Jyoti Singh and Bilkis Bano: Two different daughters of India, writes Rajdeep Sardesai
Both Jyoti Singh and Bilkis Bano were brutalised and gangraped. What happened to them holds a mirror to the darker side of our society and yet their narratives do diverge, a separation that deserves serious introspection.
This is the story of two daughters of India, both victims of horrific sexual crimes. Jyoti Singh was a bright 23-year-old, dreaming of a career in medicine that would lift her family out of poverty when she was brutally gangraped and murdered in the heart of the national capital in December 2012. Bilkis Bano was just 19 and five months pregnant when she was gangraped while trying to escape the mob in her village in Gujarat’s Dahod district during the 2002 communal riots. Bilkis’s three-year-old child was killed in front of her while 13 members of her family were also murdered. Jyoti and Bilkis hold a mirror to the darker side of our society and yet their narratives do diverge, a separation that deserves serious introspection.
Last week, Jyoti Singh’s killers were given the death sentence by the Supreme Court. It meant that within four-and-a-half-years of the date of the original crime, justice had been delivered. Just a day earlier, the Bombay High Court affirmed the life sentences of 11 accused in the Bilkis case, while sentencing the six police officers and a government doctor who tried to cover up the case to three years jail. While Jyoti Singh’s verdict was the top headline and received 24 x 7 carpet coverage across television channels, the Bilkis ruling did not attract screaming banner headlines or prime time debates.
The difference is not surprising. Jyoti Singh’s sickening death occurred in the national capital where most television channels and newspapers are headquartered and barely a few kilometres away from parliament where our law-makers reside. Within hours of her death, thousands of people had converged on Rajpath, with constant live coverage magnifying the surge of protests. The anger echoed in parliament, the country mourned her death, leaders went and met her family members and eventually a high level committee was set up to examine the troubling issue of sexual violence.
Bilkis Bano, by contrast, was languishing in a refugee camp for riot victims in Dahod, a tribal-dominated district of southern Gujarat, about 200km from Ahmedabad. Bilkis had attempted to register a case with the local police station who chose to ignore her pleas and threatened her instead to drop the charges. It was only with the support of highly committed NGOs, the National Human Rights Commission and a strong legal team that Bilkis managed to get the Supreme Court to direct the CBI to take over the investigation and transfer the case out of Gujarat. For over a decade, Bilkis fought her case bravely even as she had to move home repeatedly and couldn’t return to her village out of sheer fear that her attackers were still around.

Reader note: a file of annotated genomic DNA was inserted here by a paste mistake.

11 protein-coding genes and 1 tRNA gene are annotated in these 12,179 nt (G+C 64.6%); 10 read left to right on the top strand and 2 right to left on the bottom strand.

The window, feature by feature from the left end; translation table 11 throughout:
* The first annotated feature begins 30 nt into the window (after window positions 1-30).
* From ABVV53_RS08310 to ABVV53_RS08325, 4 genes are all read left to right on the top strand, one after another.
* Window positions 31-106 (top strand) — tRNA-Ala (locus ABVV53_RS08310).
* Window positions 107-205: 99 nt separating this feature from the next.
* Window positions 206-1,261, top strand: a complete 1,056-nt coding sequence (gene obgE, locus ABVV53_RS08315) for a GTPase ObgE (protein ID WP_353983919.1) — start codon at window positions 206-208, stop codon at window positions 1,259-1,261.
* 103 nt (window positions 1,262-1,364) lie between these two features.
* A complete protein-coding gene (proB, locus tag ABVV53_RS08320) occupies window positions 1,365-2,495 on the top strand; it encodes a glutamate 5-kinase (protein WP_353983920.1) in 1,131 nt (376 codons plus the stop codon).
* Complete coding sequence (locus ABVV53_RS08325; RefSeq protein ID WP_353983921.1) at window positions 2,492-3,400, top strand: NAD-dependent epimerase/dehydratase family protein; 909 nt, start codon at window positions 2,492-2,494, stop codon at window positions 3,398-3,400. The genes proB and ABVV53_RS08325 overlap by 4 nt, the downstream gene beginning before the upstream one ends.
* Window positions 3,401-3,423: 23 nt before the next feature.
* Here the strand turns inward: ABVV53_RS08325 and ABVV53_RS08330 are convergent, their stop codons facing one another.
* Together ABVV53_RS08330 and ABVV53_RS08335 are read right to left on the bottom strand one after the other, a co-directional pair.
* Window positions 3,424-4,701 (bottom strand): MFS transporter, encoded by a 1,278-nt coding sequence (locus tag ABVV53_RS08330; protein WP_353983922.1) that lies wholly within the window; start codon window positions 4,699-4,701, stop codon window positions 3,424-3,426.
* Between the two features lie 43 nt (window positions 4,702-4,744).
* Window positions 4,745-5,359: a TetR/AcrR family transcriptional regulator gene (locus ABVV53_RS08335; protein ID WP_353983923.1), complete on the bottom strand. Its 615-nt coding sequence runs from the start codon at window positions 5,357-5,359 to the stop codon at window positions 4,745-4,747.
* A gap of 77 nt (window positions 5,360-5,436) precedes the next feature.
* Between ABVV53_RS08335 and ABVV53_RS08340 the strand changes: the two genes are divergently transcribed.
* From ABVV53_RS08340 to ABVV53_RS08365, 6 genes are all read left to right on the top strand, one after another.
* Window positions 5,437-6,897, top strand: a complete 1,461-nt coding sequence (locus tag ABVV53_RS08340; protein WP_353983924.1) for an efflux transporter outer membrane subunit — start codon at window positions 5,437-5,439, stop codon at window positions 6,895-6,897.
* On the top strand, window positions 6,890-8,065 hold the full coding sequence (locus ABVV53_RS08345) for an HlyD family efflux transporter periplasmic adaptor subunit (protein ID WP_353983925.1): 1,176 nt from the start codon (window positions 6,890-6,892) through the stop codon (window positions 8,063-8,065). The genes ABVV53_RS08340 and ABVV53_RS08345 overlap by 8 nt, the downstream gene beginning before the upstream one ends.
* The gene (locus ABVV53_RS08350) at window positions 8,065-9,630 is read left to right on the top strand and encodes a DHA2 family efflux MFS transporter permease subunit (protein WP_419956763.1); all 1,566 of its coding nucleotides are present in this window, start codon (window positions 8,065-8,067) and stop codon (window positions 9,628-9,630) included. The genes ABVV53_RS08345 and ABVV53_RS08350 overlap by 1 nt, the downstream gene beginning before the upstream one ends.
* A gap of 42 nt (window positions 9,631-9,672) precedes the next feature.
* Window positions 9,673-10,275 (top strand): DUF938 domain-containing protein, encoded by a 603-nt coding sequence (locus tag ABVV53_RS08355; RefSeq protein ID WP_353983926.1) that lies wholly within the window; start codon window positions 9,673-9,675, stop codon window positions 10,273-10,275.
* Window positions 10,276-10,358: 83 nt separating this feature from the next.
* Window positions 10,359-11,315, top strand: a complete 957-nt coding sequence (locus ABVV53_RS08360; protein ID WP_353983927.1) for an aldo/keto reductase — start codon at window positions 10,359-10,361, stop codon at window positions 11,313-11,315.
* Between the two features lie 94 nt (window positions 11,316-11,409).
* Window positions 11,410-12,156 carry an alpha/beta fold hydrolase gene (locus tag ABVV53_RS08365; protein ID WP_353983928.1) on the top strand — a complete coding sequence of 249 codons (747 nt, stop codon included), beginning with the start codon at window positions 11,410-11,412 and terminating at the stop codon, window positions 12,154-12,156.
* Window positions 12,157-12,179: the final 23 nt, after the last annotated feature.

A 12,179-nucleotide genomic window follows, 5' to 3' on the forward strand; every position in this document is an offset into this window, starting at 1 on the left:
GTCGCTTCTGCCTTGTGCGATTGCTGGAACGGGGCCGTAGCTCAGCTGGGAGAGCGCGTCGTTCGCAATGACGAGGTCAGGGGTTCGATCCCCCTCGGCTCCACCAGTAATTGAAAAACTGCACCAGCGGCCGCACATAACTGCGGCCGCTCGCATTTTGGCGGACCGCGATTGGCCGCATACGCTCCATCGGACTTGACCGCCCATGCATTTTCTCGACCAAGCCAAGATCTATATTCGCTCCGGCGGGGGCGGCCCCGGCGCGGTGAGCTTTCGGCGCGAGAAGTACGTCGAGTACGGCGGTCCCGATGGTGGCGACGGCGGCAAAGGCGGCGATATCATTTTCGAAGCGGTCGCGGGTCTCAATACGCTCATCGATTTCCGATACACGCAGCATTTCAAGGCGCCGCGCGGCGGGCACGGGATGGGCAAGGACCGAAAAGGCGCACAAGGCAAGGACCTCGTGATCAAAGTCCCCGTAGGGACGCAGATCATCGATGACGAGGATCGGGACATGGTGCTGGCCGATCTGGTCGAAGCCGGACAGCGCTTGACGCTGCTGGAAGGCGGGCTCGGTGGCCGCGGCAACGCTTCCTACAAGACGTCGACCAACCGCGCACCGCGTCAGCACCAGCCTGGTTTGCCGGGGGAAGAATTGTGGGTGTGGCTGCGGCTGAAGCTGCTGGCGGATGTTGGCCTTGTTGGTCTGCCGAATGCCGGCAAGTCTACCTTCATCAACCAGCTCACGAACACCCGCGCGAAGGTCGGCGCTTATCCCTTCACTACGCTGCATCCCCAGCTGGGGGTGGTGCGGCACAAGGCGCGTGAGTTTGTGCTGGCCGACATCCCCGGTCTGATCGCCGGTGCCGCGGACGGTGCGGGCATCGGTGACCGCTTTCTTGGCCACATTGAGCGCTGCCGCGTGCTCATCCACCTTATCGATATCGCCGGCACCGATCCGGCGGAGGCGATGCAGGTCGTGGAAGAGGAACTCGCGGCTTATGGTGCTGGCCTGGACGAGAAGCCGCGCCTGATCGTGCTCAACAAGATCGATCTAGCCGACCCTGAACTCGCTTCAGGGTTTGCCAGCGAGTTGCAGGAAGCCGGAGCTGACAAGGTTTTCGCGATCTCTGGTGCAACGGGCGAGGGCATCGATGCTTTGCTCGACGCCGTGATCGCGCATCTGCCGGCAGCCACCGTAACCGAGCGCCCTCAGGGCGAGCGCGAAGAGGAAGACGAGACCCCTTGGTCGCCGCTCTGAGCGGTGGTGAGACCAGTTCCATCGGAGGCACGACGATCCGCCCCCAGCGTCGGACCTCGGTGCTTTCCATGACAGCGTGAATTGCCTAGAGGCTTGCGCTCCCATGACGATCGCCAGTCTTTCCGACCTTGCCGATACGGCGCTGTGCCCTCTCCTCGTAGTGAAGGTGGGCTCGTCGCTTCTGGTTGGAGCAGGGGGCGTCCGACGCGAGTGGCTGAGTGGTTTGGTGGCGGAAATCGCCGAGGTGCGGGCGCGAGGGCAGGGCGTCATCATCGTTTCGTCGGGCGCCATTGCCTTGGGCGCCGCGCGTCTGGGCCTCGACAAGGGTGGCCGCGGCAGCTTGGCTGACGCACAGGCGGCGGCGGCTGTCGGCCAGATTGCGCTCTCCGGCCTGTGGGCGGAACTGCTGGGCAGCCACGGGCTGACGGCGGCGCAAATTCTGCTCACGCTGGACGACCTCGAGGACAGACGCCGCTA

Bilkis’s case slowly became just another Gujarat riots case even as the Jyoti Singh case became a cause celebre, a symbol of the fight for gender justice. Those who supported and fought for Bilkis were accused of being pseudo-secular “jholawallah” liberals only seeking to malign the government in Gujarat. Those who took up the Jyoti Singh case were seen as being at the vanguard of redefining rape laws. Global documentaries were planned in memory of Jyoti Singh’s courage, hardly anyone wanted to visit Bilkis and her family.
While the accused were punished in both the cases, the judges final orders reflected the contrasting public mood. Describing the Delhi gangrape case as ‘demonic’, the judges saw it as a “crime against humanity” and ruled that it was a “rarest of rare” case that deserved the death penalty. In the Bilkis case, the judges rejected the conspiracy charge, claiming that the crime had occurred on “the spur of the moment” even while admitting that the accused were “hunting for Muslims”. While rejecting the death penalty for the rapists, the judges said, the “accused were boiling with revenge” after the Godhra train burning.
Ironically, when I asked Bilkis if she was satisfied with the verdict, she softly replied: “I always wanted justice, never revenge!” My counter-question to the world at large is simply this: is ‘justice’ then for a gangrape victim in a communal riot different from ‘justice’ for a gangrape in a bus in Delhi?
Post-script: Bilkis is now 34. The child she was pregnant with when she was gangraped is now 15. “He wants to be a lawyer”, she tells me with a smile. Maybe, he will one day be able to tell ‘new India’ the true meaning of justice.
Rajdeep Sardesai is senior journalist and author. The views expressed are personal